The District Judge also pointed out certain variations in the several versions offered by the defendant of his medical history, which could have been interpreted by the fact finders as reflecting on his over all sincerity.
In a prosecution for refusing to submit to induction, the scope of judicial inquiry into the administrative proceedings leading to the defendant's classification is very limited. The range of review is the narrowest known to the law. Campbell v. United States, 4 Cir., 221 F.2d 454. The "clearly erroneous" rule applied in equity appeals has no place here, nor even the "substantial evidence" rule of the Administrative Procedure Act, 5 U.S.C.A. § 1009. Congress gave the courts no general authority of revision over draft board proceedings, and we have authority to reverse only if there is a denial of basic procedural fairness or if the conclusion of the board is without any basis in fact. Witmer v. United States, 348 U.S. 375, 75 S. Ct. 392, 99 L. Ed. 428; Goff v. U. S., 4 Cir., 135 F.2d 610.
We cannot say that upon the record before the board there was no factual basis for the classification.
A ground for reversal, procedural in character, is also pressed. It relates to the production of the F.B.I. report on its investigation of the defendant.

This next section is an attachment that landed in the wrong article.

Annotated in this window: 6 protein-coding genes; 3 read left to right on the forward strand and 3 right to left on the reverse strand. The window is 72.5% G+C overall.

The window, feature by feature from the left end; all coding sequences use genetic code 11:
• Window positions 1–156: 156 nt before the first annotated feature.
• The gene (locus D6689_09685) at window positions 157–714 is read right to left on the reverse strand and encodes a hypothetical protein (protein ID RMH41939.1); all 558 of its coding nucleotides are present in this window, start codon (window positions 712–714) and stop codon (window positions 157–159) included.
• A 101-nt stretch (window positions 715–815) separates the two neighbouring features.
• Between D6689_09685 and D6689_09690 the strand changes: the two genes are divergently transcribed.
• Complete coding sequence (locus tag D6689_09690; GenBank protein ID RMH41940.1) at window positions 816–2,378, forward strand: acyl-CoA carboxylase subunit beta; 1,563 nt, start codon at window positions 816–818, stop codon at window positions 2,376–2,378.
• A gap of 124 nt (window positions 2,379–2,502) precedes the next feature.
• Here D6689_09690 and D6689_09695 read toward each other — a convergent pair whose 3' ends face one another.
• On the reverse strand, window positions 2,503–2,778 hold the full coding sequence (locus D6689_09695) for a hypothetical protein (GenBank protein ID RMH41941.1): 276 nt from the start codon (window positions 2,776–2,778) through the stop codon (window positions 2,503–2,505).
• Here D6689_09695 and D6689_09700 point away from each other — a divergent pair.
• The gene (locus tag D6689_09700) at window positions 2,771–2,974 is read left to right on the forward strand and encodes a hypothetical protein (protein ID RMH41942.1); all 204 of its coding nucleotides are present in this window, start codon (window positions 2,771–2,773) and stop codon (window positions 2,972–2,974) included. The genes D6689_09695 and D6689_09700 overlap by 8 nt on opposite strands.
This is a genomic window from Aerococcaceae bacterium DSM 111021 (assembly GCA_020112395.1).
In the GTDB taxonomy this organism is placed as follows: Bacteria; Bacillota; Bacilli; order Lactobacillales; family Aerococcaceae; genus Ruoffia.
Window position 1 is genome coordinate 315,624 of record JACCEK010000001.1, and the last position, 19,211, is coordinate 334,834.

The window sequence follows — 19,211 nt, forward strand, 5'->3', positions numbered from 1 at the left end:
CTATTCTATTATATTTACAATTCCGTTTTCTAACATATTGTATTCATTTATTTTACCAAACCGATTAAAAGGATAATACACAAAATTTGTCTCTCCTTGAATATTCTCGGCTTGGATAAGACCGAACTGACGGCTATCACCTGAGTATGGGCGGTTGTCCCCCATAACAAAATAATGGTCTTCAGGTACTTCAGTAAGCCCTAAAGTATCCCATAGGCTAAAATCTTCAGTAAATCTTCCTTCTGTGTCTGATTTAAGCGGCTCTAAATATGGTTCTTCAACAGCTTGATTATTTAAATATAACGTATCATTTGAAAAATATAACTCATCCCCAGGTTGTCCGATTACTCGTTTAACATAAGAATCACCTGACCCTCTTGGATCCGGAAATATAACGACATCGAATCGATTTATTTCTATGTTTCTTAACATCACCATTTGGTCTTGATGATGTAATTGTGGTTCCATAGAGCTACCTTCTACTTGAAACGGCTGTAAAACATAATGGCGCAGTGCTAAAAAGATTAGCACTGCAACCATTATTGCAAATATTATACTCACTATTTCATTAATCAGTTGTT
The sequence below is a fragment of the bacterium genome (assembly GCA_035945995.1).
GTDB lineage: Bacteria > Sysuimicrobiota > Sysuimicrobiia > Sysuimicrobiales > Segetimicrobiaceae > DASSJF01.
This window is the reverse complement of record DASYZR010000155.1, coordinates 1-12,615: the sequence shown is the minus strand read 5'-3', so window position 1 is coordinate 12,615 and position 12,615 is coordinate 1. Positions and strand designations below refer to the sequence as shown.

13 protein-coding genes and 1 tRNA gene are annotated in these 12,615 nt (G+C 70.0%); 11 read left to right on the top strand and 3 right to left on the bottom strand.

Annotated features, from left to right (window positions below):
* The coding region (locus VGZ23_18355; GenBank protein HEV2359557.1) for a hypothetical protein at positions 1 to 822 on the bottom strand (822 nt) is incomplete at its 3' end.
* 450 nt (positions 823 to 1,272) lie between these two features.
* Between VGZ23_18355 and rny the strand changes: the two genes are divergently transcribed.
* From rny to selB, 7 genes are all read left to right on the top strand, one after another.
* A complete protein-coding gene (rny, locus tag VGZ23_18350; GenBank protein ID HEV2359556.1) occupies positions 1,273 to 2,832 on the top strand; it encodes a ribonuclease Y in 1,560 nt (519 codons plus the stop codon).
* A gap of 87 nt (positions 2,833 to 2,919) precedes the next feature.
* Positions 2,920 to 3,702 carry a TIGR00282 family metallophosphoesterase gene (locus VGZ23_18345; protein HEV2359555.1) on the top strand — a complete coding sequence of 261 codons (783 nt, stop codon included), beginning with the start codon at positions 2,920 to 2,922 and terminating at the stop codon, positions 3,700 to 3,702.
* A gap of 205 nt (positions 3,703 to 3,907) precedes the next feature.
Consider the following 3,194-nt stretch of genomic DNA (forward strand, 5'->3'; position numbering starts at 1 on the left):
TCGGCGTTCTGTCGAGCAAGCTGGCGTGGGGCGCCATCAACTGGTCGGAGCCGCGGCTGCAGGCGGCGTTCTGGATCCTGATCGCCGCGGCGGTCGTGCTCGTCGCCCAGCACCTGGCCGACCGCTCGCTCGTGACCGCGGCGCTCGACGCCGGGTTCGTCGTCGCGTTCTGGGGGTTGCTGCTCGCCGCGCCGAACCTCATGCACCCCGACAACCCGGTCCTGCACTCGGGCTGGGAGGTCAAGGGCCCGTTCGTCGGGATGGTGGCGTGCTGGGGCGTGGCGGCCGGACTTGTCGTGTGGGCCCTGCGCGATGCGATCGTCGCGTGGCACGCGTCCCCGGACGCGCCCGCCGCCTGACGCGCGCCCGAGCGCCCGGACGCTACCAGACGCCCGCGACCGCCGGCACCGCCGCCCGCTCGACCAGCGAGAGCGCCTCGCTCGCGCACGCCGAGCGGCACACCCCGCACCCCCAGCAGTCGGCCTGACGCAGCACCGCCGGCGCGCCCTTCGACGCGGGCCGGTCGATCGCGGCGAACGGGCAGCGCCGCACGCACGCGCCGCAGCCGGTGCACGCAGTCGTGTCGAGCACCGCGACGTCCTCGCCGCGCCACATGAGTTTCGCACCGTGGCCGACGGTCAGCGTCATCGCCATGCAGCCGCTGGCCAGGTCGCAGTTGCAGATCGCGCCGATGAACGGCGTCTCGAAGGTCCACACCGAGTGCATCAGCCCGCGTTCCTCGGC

As a special protection for conscientious objectors, it is, as we have seen, required by the Universal Military Training and Service Act that whenever an appeal is taken from a local board's rejection of a claim for exemption based on conscientious objection, before acting upon the appeal the board must first refer the case to the Department of Justice for investigation, hearing, and recommendation. It becomes necessary now to consider this procedure more closely.
The agency that conducts the investigation for the Department is its Federal Bureau of Investigation. After a hearing, which is conducted, not by the F.B. I., but by a hearing officer, there follows a recommendation by still another department officer specially designated. The appeal board is required to consider, but it is not bound by, the recommendation. In accordance with the prevailing practice, the defendant was furnished a résumé of the investigation. It revealed nothing new that was damaging or in dispute. He was, however, denied the basic F.B.I. records. The appeal board also received a résumé, but not the F.B.I. records themselves, so that nothing was communicated to the appeal board beyond what was made known in identical language to the defendant. At the trial in the District Court, the defendant demanded that these records be produced for the Judge to determine the fairness and completeness of the résumé. The Judge refused to inspect F.B.I. records and quashed the subpoena duces tecum.